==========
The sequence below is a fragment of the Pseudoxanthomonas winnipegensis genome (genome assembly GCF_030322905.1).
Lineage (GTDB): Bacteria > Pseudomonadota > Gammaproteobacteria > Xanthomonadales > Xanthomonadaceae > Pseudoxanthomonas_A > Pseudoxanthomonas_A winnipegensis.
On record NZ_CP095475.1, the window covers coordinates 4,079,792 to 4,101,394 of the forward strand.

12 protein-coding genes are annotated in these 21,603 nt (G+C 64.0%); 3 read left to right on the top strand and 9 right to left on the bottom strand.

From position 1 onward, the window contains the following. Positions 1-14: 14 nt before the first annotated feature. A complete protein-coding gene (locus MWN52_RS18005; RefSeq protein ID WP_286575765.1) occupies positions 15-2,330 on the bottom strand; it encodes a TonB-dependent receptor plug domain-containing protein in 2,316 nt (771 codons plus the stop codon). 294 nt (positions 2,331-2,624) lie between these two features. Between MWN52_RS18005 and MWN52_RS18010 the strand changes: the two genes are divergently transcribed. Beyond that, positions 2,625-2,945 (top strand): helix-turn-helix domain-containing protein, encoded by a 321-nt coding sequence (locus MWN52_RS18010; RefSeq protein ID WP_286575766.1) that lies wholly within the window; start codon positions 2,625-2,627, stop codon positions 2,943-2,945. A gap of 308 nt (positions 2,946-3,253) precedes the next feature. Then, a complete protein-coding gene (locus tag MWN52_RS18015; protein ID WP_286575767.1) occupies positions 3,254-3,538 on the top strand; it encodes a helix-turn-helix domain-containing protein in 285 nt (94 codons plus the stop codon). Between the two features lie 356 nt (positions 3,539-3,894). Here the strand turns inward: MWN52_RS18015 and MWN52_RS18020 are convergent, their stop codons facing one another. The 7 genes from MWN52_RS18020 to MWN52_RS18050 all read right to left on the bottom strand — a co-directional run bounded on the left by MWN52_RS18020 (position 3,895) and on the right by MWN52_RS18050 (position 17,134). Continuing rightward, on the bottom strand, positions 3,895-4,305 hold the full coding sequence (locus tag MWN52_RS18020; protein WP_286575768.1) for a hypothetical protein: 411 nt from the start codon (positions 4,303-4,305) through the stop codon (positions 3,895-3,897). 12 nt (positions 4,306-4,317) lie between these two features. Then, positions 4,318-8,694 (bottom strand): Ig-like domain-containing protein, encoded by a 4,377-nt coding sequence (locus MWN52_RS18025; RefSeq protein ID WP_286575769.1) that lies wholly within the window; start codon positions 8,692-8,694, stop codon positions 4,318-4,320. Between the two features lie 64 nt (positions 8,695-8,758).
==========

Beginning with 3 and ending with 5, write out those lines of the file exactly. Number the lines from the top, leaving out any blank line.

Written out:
On record NZ_CP095475.1, the window covers coordinates 4,079,792 to 4,101,394 of the forward strand.

12 protein-coding genes are annotated in these 21,603 nt (G+C 64.0%); 3 read left to right on the top strand and 9 right to left on the bottom strand.

From position 1 onward, the window contains the following. Positions 1-14: 14 nt before the first annotated feature. A complete protein-coding gene (locus MWN52_RS18005; RefSeq protein ID WP_286575765.1) occupies positions 15-2,330 on the bottom strand; it encodes a TonB-dependent receptor plug domain-containing protein in 2,316 nt (771 codons plus the stop codon). 294 nt (positions 2,331-2,624) lie between these two features. Between MWN52_RS18005 and MWN52_RS18010 the strand changes: the two genes are divergently transcribed. Beyond that, positions 2,625-2,945 (top strand): helix-turn-helix domain-containing protein, encoded by a 321-nt coding sequence (locus MWN52_RS18010; RefSeq protein ID WP_286575766.1) that lies wholly within the window; start codon positions 2,625-2,627, stop codon positions 2,943-2,945. A gap of 308 nt (positions 2,946-3,253) precedes the next feature. Then, a complete protein-coding gene (locus tag MWN52_RS18015; protein ID WP_286575767.1) occupies positions 3,254-3,538 on the top strand; it encodes a helix-turn-helix domain-containing protein in 285 nt (94 codons plus the stop codon). Between the two features lie 356 nt (positions 3,539-3,894). Here the strand turns inward: MWN52_RS18015 and MWN52_RS18020 are convergent, their stop codons facing one another. The 7 genes from MWN52_RS18020 to MWN52_RS18050 all read right to left on the bottom strand — a co-directional run bounded on the left by MWN52_RS18020 (position 3,895) and on the right by MWN52_RS18050 (position 17,134). Continuing rightward, on the bottom strand, positions 3,895-4,305 hold the full coding sequence (locus tag MWN52_RS18020; protein WP_286575768.1) for a hypothetical protein: 411 nt from the start codon (positions 4,303-4,305) through the stop codon (positions 3,895-3,897). 12 nt (positions 4,306-4,317) lie between these two features. Then, positions 4,318-8,694 (bottom strand): Ig-like domain-containing protein, encoded by a 4,377-nt coding sequence (locus MWN52_RS18025; RefSeq protein ID WP_286575769.1) that lies wholly within the window; start codon positions 8,692-8,694, stop codon positions 4,318-4,320. Between the two features lie 64 nt (positions 8,695-8,758).